Today’s guest is Suzy Bills from Utah. Suzy is an editor and author and a faculty member in the editing and publishing program at Brigham Young University (BYU). She was previously a lead editor for the Joseph Smith Papers, and she’s owned a writing and editing business for more than a decade.
Suzy’s book, “The Freelance Editor’s Handbook” is being published this fall by the University of California Press. She is also starting to offer business consulting and coaching for freelancers.
Suzy began freelancing on the side in 2006 while working as an editor full-time. She became a full-time freelancer in 2011.
She started at BYU as an adjunct professor and was offered a full-time position in 2017. She continues to maintain her writing and editing business.
Perfectionism is a personality characteristic that causes people to strive to be flawless. That causes them to set really high standards and be quite critical in how they evaluate their performance. It often leads people to think they shouldn’t make any mistakes.
Perfectionism can be destructive, but it can also have positive qualities. Suzy saw perfectionism in herself and worked to turn it into a positive attribute.
Perfectionism can lead to obsessive compulsive disorder, depression, eating disorders and more.
There are two types of perfectionism: adaptive/constructive and maladaptive/destructive.
With adaptive perfectionism, people set high standards and are motivated to reach them in encouraging and exciting ways. This can lead to happiness, a sense of meaning and satisfaction with life.
With maladaptive perfectionism, people set high standards but aren’t optimistic they can achieve them. It leads to self-criticism, stress and low self-esteem, which often leads to burnout. And too much stress on yourself can actually lead to lower performance on a project or task.
Overcoming perfectionism is mostly about changing our thinking. We can be working on the exact same project but look at our goals and success in different ways.
Perfectionism causes some people to not even start their freelance business. It causes freelance business owners to not reach out to new clients, to not start new services, to discount projects and give refunds over small mistakes.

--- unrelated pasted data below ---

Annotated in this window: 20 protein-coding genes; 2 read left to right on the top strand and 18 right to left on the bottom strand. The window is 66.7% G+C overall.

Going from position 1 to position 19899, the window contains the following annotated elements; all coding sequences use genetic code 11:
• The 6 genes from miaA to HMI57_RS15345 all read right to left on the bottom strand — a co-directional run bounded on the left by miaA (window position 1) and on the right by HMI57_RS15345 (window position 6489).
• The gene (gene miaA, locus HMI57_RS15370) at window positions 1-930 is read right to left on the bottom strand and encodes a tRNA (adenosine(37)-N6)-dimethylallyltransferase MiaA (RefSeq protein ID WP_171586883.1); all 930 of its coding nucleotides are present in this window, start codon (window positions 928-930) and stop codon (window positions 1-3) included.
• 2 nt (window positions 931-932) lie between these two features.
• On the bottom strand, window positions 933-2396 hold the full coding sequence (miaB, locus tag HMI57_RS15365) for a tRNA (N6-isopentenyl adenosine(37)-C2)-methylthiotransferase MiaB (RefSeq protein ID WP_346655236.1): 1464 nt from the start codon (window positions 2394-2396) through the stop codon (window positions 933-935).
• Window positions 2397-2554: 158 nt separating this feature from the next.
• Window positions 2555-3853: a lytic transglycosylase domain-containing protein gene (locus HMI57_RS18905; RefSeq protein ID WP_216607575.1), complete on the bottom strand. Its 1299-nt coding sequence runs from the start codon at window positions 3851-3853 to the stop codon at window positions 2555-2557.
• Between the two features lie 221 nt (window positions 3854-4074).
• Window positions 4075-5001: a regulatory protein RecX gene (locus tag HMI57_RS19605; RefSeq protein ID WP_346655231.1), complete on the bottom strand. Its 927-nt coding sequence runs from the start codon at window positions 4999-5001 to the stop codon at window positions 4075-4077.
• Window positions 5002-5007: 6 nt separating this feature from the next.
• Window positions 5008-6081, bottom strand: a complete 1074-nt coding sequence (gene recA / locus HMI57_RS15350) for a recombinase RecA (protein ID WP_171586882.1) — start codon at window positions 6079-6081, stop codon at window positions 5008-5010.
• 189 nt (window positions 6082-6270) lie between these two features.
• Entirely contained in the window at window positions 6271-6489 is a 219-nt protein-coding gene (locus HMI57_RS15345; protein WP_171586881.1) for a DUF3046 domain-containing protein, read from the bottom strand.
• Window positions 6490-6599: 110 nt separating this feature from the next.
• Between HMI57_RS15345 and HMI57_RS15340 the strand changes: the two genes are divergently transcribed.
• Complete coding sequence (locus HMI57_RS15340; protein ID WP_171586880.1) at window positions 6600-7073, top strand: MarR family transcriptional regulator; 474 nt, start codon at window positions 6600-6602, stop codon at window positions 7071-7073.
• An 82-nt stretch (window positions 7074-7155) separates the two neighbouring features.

Humans, including copy editors, aren’t perfect. Industry standards say 90% accuracy in editing is achievable and acceptable. Copy editors are not always going to be 100% accurate. (This is also a good reason to hire a proofreader later on.)
How can we recognize and manage perfectionism? Practice being self-aware and catching yourself when you’re in a perfectionism spiral. Are you using your perfectionism in a healthy way?
Perfectionism might manifest as being cruel to yourself. At that point, put your thoughts on trial. Stop being the prosecutor and be the objective judge or jury. Find and evaluate the evidence that shows what you are thinking is not accurate (for example, success on a last project, this client rehired you).
You may also identify an area of weakness. That’s OK. If that happens, create a plan about improving that weakness. Ask yourself: Where was the breakdown that led to that mistake? It is a process issue, overwork, lack of sleep or lack of skills?
To encourage a positive mindset, create a mantra that works for you and repeat it multiple times every day. It might feel silly at first, but you will start to internalize it and believe it.
Accountability partners can also help reassure you when you’re being too hard on yourself. It’s also important and helpful for people to talk about their mistakes and weaknesses to normalize that we are not perfect.
Write down your thoughts, especially because people tend to ruminate on the bad thoughts and situation. Writing can help get it out of your mind and allow you to move past it.
Keep a record of positive feedback, whether in an email folder, a smartphone “boost bank” folder or in a praise jar.
If you do discover you made a mistake, you are likely to react physically. So, change that physical reaction. Take deep breaths, move your body to relax it. Walk around. Go for a longer walk.
Next, take responsibility for a mistake with a client. That actually increases respect for you. Then, create an action plan to prevent that type of mistake in the future.
Biz Bite: Set Aside Professional Development Time Every Week
Suzy’s book, “The Freelance Editor’s Handbook”
Episode #70 of Deliberate Freelancer: Techniques to Deal with Anxiety from My New Therapist
Episode #71 of Deliberate Freelancer: 3 Failures and the Lessons They Taught Me
Episode #62 of Deliberate Freelancer: How to Prevent and Deal with Burnout, with Alan Heymann